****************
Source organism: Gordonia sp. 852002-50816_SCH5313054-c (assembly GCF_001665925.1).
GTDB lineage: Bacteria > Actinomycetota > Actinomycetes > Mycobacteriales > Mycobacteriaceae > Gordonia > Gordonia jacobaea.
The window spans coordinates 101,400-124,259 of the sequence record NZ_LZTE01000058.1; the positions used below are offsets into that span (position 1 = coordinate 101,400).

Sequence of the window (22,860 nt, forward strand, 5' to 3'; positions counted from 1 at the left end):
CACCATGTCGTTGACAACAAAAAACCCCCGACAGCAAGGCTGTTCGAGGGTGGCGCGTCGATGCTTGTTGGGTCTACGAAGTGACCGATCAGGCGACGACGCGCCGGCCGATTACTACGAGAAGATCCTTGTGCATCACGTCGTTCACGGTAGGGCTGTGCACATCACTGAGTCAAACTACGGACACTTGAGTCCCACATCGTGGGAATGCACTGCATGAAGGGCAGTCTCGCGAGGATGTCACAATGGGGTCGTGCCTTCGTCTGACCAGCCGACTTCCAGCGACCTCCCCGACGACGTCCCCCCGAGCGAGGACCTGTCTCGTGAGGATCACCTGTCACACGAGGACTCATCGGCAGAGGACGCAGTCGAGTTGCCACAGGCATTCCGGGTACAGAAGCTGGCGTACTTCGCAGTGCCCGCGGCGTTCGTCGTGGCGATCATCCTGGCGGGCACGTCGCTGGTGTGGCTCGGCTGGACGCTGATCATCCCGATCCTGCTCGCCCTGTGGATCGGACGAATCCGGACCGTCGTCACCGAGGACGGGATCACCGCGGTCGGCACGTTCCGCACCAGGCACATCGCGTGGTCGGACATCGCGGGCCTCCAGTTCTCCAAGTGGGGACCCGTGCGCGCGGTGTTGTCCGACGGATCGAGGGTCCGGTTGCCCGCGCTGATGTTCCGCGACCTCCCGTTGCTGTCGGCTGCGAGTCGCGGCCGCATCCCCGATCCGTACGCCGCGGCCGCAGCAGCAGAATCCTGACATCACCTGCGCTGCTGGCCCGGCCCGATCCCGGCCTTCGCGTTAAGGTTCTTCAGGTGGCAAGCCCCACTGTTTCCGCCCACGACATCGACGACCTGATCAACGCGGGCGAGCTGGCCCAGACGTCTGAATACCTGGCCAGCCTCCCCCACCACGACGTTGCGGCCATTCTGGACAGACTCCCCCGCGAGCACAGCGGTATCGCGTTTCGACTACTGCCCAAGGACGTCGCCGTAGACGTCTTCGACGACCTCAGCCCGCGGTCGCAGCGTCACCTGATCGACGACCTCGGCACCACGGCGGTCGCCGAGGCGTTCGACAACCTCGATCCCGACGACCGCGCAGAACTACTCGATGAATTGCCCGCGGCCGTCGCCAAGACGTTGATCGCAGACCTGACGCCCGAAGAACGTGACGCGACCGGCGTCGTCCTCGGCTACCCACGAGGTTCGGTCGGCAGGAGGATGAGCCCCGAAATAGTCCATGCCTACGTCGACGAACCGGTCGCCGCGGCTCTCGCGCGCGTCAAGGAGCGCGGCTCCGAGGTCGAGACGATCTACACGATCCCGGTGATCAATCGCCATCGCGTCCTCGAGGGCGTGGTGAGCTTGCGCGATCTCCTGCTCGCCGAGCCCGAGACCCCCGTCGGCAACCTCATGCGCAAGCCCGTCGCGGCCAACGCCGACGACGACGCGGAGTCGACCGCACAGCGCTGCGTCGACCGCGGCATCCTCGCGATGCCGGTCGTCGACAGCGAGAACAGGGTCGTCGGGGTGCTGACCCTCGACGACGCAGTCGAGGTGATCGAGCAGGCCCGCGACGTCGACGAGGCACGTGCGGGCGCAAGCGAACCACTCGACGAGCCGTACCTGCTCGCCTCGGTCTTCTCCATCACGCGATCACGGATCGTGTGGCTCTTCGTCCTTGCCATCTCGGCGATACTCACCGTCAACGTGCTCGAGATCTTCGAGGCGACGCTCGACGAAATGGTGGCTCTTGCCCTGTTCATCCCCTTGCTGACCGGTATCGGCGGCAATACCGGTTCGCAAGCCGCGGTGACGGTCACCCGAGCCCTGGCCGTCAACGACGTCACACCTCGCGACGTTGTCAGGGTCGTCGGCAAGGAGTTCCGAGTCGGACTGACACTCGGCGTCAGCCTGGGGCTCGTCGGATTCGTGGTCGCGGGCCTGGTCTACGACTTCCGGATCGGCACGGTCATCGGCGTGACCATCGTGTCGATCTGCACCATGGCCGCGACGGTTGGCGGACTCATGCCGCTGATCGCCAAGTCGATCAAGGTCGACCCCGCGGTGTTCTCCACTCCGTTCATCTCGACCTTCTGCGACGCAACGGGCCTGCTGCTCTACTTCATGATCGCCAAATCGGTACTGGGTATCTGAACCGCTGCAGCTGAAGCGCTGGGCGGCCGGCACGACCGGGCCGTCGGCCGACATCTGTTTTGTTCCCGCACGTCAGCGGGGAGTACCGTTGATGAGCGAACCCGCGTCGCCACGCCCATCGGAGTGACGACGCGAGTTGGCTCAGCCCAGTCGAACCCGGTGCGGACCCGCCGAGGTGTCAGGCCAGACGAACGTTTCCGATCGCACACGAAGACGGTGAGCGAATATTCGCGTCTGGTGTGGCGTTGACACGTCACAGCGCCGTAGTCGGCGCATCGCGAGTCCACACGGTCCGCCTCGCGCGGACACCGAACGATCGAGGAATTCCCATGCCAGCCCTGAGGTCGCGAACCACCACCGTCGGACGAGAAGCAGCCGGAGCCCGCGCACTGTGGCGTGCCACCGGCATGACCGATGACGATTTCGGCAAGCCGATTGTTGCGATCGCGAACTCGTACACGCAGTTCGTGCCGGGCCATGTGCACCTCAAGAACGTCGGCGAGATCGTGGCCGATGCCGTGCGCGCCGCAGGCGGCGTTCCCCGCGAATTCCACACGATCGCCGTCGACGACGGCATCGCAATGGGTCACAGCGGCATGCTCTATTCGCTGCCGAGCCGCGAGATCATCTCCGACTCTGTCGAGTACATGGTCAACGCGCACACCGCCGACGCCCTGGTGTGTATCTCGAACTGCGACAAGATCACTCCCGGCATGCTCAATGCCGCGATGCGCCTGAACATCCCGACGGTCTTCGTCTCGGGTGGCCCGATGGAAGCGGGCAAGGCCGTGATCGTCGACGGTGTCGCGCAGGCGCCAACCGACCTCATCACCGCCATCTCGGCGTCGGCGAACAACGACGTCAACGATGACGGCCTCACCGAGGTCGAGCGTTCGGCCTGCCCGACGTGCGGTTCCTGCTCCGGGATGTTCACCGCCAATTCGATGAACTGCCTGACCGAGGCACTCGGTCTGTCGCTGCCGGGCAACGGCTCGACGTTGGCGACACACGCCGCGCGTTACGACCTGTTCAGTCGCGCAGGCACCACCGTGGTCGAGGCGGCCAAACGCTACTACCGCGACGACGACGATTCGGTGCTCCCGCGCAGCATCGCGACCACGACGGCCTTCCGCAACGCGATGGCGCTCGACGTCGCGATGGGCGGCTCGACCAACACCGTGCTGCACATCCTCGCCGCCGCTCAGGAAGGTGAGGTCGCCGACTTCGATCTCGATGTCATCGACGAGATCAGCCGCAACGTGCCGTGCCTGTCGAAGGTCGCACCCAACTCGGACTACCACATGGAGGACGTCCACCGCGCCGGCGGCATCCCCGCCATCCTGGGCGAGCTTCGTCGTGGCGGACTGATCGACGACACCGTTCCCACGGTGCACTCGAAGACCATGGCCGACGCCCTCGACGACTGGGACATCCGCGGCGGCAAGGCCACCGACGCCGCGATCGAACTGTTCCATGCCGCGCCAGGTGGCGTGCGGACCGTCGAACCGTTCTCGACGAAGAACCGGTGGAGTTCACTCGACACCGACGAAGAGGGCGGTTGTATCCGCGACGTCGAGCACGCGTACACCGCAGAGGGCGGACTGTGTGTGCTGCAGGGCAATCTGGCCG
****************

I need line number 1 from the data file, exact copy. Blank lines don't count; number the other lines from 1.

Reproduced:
Source organism: Gordonia sp. 852002-50816_SCH5313054-c (assembly GCF_001665925.1).